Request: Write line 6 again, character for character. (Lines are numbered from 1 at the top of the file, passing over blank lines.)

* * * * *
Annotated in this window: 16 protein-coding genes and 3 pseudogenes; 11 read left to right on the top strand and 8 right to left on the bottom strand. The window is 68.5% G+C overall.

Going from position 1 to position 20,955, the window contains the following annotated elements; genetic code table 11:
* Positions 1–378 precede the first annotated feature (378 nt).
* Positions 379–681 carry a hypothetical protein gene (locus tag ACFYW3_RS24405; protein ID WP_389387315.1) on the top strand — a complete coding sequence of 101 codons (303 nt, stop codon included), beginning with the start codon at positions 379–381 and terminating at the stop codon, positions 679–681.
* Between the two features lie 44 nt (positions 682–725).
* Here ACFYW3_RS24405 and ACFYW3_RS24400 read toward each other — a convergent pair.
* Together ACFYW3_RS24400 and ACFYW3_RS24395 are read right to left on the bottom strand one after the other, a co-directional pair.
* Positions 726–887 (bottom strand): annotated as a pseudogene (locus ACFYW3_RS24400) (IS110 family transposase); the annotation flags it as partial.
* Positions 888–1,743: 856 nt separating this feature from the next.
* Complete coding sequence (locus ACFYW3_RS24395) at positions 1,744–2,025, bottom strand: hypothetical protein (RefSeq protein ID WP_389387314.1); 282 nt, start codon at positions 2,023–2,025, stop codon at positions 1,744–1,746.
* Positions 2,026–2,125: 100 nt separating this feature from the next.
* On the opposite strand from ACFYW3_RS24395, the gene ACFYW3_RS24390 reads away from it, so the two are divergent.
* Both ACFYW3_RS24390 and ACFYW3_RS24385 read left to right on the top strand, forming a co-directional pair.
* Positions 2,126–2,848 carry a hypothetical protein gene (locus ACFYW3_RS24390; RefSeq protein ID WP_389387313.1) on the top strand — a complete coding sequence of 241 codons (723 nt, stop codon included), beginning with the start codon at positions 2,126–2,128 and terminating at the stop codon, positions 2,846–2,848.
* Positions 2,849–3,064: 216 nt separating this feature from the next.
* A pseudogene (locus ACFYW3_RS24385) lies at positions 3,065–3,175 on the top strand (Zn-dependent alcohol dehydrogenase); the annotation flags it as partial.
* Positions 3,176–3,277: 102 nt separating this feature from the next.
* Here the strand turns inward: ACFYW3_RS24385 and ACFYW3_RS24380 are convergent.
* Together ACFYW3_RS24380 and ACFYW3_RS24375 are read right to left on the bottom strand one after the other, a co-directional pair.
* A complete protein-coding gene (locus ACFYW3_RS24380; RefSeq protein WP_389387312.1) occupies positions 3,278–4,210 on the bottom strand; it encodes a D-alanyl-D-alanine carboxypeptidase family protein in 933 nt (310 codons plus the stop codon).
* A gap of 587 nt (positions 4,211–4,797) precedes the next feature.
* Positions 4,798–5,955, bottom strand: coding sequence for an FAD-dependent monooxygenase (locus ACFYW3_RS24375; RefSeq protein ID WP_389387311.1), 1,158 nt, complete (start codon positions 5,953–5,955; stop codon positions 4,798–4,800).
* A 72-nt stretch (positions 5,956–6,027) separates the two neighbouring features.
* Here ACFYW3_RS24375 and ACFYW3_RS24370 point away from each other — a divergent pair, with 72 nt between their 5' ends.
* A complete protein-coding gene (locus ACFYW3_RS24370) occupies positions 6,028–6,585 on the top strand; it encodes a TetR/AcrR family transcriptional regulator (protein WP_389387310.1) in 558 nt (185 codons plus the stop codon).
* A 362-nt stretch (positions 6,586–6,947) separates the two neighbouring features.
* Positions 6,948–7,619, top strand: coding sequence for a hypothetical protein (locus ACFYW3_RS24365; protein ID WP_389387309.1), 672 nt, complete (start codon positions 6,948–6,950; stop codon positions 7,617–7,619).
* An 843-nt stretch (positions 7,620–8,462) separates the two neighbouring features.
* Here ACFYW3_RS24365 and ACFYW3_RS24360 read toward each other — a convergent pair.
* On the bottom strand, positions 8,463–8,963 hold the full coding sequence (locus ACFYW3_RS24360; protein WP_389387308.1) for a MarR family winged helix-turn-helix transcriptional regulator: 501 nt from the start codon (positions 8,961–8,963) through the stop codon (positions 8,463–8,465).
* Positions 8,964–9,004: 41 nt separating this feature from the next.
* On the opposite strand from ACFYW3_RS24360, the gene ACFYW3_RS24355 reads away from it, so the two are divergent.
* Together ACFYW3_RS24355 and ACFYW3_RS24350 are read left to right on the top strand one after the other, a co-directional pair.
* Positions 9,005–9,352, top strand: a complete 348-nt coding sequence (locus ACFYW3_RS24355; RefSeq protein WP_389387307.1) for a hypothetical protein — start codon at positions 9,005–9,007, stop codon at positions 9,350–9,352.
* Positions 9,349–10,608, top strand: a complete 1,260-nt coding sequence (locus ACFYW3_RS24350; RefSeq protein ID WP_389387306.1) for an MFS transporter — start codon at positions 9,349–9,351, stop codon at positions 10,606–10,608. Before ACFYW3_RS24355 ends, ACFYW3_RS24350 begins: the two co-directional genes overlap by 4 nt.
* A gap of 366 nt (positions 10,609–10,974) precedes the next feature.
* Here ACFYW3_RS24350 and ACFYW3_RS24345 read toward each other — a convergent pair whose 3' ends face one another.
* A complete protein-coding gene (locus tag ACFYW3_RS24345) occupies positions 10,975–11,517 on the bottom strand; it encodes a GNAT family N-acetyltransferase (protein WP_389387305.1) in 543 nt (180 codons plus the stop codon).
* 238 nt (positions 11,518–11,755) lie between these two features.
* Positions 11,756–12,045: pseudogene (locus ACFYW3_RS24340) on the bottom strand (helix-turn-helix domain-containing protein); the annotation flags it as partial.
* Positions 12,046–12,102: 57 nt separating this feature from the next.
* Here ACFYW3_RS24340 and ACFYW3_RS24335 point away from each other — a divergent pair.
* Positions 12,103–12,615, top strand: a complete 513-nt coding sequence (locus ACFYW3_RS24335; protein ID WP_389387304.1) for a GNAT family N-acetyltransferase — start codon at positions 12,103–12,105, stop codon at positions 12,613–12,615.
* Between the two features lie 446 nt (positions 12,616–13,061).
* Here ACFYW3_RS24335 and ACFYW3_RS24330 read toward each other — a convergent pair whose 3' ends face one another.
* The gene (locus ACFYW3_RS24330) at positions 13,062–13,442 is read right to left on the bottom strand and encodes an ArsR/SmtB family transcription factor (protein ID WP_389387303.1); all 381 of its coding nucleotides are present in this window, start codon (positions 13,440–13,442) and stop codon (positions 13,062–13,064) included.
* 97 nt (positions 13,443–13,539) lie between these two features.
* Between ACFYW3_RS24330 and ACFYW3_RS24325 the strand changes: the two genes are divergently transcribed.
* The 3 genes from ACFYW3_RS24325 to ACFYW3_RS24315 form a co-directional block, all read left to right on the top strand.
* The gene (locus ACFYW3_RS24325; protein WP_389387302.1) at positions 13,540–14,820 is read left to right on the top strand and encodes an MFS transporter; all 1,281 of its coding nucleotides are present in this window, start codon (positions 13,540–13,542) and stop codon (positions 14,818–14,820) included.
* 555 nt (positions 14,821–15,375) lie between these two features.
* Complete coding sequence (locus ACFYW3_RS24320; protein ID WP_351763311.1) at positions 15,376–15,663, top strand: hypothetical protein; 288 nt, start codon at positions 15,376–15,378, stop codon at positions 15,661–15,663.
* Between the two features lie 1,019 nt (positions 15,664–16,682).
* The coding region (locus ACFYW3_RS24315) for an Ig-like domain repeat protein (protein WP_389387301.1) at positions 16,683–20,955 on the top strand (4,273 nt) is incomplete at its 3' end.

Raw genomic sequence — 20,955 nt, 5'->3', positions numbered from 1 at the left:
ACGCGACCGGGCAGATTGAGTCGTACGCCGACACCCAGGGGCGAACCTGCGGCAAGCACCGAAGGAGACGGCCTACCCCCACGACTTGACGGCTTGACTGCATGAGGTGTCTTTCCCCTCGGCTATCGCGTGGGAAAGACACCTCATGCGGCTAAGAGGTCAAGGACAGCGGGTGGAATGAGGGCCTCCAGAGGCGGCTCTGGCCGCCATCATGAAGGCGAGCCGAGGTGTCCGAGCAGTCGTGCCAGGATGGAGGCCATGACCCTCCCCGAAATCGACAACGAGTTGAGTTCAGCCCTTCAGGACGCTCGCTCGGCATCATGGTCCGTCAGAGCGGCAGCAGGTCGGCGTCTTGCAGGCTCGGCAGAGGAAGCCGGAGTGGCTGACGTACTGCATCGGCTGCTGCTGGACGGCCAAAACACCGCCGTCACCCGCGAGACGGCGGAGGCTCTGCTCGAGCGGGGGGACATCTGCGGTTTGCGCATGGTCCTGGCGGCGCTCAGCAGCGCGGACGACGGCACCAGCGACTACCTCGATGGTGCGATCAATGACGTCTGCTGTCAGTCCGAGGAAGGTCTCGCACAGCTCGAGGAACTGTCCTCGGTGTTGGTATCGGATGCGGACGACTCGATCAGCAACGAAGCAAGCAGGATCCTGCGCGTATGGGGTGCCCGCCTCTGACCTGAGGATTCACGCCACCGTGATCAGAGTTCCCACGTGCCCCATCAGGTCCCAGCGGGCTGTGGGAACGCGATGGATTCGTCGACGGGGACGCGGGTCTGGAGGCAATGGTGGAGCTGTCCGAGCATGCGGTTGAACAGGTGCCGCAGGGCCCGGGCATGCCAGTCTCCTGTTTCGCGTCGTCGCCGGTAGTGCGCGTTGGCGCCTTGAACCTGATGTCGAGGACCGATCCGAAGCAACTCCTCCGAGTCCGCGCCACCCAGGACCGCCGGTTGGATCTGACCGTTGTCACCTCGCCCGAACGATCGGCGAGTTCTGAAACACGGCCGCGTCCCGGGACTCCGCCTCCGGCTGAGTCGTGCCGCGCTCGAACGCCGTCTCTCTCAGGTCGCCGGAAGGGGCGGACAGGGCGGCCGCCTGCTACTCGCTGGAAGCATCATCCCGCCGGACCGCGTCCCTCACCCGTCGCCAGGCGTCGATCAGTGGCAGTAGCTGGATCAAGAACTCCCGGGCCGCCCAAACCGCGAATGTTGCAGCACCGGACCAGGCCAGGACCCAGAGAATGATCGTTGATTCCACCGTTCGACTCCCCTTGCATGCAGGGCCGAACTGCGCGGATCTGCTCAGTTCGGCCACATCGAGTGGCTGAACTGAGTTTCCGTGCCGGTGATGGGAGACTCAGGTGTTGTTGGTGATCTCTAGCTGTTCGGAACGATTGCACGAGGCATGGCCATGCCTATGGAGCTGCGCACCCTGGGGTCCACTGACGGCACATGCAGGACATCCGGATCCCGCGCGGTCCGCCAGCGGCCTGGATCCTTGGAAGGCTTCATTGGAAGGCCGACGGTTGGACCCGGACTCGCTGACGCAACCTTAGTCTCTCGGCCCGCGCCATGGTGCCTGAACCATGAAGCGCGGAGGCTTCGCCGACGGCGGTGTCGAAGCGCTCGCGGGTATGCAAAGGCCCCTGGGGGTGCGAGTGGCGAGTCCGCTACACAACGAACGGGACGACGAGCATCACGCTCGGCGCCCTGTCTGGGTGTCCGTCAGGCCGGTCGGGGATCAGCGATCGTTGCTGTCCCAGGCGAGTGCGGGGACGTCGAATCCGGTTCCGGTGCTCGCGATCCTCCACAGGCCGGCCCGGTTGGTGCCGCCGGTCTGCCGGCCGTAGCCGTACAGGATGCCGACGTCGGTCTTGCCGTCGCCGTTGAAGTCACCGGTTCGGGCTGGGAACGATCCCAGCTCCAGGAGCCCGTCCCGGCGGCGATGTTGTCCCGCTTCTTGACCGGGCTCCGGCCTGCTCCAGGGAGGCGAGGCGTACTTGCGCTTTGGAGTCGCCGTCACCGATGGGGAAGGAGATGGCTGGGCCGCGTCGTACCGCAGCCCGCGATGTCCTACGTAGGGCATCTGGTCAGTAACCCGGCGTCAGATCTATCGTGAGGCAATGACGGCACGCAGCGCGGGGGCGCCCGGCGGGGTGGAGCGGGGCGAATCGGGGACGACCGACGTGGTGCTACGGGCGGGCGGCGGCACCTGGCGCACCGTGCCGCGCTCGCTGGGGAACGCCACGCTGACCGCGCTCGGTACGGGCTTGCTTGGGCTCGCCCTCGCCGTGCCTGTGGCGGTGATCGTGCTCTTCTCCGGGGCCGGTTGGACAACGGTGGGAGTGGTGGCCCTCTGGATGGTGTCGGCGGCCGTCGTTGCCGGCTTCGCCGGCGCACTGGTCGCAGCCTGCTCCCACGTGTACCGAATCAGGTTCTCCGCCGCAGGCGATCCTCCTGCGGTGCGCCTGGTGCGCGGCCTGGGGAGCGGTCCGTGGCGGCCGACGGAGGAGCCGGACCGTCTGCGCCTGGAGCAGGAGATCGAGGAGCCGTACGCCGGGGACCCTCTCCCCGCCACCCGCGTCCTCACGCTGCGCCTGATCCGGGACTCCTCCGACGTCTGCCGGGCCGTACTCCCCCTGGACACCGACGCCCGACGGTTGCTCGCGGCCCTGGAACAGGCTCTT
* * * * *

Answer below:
* Here ACFYW3_RS24405 and ACFYW3_RS24400 read toward each other — a convergent pair.